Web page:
How to have a successful hunt
LANSING — Hopefully you have been out planning, preparing and refining your strategy all year long for the upcoming season. If you have, give yourself a pat on the back because you’ve earned it. If you’re like the rest of us, we have a few things to think about to get ready for the season.
Talk to a biologist
Your local biologist is a wealth of information. Wildlife biologists not only have a broad knowledge of deer behavior and ecology from the scientific point of view, but they are also in tune with the local area and factors that may influence deer.
Contact your local soil conservation district
Do you have a food plot or planting that did not fare as well as you had hoped this year that could use a boost for next year? Even though we are on the eve of the 2019 deer season it is never to early to set things in motion for a great growing season in 2020. One of the best places to figure out where to start, or what the next step should be, is your local soil conservation district.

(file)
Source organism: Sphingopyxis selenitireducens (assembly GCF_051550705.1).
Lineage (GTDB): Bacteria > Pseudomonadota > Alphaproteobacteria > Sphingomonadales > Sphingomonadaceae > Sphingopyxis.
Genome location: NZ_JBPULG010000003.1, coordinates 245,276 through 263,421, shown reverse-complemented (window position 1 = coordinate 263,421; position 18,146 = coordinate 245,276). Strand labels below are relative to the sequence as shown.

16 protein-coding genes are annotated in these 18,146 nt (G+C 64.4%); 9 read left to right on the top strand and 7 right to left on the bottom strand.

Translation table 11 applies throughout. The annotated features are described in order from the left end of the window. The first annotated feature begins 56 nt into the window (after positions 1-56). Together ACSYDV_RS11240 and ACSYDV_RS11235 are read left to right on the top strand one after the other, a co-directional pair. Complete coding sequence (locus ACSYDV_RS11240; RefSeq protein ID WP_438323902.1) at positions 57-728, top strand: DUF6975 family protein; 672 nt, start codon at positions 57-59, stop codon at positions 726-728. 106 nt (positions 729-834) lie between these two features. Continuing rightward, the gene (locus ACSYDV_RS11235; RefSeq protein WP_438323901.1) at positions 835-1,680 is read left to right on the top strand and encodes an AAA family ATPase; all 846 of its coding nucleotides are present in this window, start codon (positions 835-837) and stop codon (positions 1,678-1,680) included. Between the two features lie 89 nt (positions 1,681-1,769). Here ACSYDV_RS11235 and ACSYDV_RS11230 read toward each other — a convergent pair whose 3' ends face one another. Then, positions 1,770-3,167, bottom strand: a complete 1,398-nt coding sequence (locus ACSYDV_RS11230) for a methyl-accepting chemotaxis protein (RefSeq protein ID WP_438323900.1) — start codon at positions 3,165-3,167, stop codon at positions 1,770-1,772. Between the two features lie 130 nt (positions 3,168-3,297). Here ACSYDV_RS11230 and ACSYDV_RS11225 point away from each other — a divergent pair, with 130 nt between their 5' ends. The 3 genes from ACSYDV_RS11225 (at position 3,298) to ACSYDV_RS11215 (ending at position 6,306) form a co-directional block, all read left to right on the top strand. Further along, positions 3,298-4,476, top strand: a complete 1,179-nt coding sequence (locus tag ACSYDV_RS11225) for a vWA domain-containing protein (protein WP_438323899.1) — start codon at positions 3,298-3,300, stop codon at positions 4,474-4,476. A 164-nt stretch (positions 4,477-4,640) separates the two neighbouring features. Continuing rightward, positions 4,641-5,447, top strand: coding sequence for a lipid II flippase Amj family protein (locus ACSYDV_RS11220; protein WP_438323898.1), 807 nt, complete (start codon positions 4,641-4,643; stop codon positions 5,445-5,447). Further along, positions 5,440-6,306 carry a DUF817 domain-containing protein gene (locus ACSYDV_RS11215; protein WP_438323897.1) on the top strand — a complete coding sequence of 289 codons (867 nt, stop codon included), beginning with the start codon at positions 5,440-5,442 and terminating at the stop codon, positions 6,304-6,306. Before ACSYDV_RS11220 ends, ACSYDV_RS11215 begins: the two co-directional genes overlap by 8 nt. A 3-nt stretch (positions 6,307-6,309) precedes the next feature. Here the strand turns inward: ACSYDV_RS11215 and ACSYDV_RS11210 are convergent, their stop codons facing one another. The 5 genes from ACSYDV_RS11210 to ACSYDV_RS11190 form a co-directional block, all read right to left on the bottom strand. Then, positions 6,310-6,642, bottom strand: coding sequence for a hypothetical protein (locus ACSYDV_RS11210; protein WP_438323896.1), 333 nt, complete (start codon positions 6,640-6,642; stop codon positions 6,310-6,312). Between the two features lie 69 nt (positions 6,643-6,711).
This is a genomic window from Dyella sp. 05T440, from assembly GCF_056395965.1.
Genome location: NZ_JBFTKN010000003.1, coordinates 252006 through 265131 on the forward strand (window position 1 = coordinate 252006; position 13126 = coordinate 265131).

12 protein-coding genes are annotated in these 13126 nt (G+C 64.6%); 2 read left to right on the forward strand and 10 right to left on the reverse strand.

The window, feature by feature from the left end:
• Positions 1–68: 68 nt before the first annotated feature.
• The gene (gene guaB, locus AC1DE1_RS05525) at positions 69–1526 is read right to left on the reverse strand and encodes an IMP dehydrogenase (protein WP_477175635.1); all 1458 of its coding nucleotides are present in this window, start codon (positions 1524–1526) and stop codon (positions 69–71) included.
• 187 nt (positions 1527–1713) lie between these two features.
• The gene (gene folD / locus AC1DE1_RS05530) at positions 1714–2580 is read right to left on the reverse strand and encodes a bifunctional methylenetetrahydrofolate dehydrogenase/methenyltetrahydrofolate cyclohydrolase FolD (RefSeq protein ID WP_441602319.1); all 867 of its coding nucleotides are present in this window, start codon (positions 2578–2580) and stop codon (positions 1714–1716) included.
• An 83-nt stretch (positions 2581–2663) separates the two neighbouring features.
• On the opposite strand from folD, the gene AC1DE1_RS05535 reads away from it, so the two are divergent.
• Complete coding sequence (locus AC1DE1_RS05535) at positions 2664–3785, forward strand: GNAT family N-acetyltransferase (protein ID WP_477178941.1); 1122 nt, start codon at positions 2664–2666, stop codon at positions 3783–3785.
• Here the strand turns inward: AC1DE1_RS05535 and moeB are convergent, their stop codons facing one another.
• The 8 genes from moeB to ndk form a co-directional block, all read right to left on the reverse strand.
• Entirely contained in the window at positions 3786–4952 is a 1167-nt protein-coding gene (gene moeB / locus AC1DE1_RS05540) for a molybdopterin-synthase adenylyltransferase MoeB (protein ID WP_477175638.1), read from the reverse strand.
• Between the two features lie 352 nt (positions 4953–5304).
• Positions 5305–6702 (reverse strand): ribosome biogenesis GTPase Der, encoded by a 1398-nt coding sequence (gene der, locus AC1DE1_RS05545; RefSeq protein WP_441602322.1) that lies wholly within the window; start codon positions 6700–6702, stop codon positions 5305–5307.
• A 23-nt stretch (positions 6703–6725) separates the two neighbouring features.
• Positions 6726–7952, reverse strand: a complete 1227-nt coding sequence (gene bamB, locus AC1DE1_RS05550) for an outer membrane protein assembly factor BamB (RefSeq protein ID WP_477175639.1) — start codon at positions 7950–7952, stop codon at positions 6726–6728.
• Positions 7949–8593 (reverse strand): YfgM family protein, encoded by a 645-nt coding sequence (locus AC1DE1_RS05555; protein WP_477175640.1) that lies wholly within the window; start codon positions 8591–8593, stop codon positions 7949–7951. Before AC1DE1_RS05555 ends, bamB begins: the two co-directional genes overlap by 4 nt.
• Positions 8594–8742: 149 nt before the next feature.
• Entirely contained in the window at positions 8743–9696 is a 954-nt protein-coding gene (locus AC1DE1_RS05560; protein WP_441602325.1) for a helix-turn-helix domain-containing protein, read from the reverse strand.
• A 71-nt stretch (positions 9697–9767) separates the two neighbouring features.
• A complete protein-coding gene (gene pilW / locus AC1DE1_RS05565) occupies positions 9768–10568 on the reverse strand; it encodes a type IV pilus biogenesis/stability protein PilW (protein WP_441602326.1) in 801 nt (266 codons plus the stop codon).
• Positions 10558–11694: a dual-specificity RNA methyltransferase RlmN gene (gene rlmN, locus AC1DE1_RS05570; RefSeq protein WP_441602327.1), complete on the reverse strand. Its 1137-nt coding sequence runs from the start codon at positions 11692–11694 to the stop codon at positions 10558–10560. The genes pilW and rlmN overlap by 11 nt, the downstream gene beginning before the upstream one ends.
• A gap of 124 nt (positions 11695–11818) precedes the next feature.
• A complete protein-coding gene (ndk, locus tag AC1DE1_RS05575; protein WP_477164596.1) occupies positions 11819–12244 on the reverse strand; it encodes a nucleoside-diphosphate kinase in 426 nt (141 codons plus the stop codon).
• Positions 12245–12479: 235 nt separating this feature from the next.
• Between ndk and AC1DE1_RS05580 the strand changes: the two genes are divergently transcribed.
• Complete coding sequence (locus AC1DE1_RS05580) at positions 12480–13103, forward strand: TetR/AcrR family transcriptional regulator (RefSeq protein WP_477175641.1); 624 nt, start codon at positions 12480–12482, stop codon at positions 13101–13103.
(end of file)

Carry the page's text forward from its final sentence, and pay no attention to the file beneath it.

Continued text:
Scouting probably has the biggest impact on success. If you are unsure what you are looking for, or how to go about it, scouting can seem like a daunting task. No matter how large or small the property you are hunting, keen observation and understanding of how and why deer move on that landscape is important. Even making an adjustment of a couple feet here or there can make all the difference in success.
Scouting: Digital maps
There are several tools out there to digitally gain mapping information. Some of the most well-known navigation tools like google maps can give you a bird’s eye view of places you plan to hunt. There are also tools available that show you where private/public land boundaries are. If you are hunting public land in Michigan a great, free tool is Mi-Hunt. Mi-Hunt is a digital tool that has a ton of information stored in “layers.” Mi-Hunt provides everything from public/private land boundaries, satellite imagery and cover types (upland, lowland, oaks etc.) to trails, topography and more.